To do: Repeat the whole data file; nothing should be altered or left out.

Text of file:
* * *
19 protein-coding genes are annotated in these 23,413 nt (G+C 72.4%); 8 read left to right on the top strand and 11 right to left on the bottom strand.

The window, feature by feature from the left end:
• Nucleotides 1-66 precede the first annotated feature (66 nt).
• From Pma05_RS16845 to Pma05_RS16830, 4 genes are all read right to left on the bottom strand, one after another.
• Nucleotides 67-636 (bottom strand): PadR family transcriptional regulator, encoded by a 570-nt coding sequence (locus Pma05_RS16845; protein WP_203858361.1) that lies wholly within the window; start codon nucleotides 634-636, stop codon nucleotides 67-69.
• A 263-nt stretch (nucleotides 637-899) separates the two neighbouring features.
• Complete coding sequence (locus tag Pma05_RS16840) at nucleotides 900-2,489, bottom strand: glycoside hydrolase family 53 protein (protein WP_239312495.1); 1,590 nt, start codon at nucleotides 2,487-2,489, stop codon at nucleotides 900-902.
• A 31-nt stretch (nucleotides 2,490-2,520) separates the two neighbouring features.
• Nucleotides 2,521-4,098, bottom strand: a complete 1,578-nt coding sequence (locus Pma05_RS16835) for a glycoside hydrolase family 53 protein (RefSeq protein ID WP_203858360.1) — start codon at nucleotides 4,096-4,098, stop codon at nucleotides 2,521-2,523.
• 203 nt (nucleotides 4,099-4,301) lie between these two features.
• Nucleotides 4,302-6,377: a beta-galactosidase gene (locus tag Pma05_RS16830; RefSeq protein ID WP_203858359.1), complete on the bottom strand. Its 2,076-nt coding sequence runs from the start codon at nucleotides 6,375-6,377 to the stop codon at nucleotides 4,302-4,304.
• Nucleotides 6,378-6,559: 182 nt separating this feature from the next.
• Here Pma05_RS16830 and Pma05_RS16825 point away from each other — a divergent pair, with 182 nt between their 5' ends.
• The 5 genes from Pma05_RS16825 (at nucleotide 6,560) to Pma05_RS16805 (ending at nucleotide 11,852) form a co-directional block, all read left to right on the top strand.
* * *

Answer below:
19 protein-coding genes are annotated in these 23,413 nt (G+C 72.4%); 8 read left to right on the top strand and 11 right to left on the bottom strand.

The window, feature by feature from the left end:
• Nucleotides 1-66 precede the first annotated feature (66 nt).
• From Pma05_RS16845 to Pma05_RS16830, 4 genes are all read right to left on the bottom strand, one after another.
• Nucleotides 67-636 (bottom strand): PadR family transcriptional regulator, encoded by a 570-nt coding sequence (locus Pma05_RS16845; protein WP_203858361.1) that lies wholly within the window; start codon nucleotides 634-636, stop codon nucleotides 67-69.
• A 263-nt stretch (nucleotides 637-899) separates the two neighbouring features.
• Complete coding sequence (locus tag Pma05_RS16840) at nucleotides 900-2,489, bottom strand: glycoside hydrolase family 53 protein (protein WP_239312495.1); 1,590 nt, start codon at nucleotides 2,487-2,489, stop codon at nucleotides 900-902.
• A 31-nt stretch (nucleotides 2,490-2,520) separates the two neighbouring features.
• Nucleotides 2,521-4,098, bottom strand: a complete 1,578-nt coding sequence (locus Pma05_RS16835) for a glycoside hydrolase family 53 protein (RefSeq protein ID WP_203858360.1) — start codon at nucleotides 4,096-4,098, stop codon at nucleotides 2,521-2,523.
• 203 nt (nucleotides 4,099-4,301) lie between these two features.
• Nucleotides 4,302-6,377: a beta-galactosidase gene (locus tag Pma05_RS16830; RefSeq protein ID WP_203858359.1), complete on the bottom strand. Its 2,076-nt coding sequence runs from the start codon at nucleotides 6,375-6,377 to the stop codon at nucleotides 4,302-4,304.
• Nucleotides 6,378-6,559: 182 nt separating this feature from the next.
• Here Pma05_RS16830 and Pma05_RS16825 point away from each other — a divergent pair, with 182 nt between their 5' ends.
• The 5 genes from Pma05_RS16825 (at nucleotide 6,560) to Pma05_RS16805 (ending at nucleotide 11,852) form a co-directional block, all read left to right on the top strand.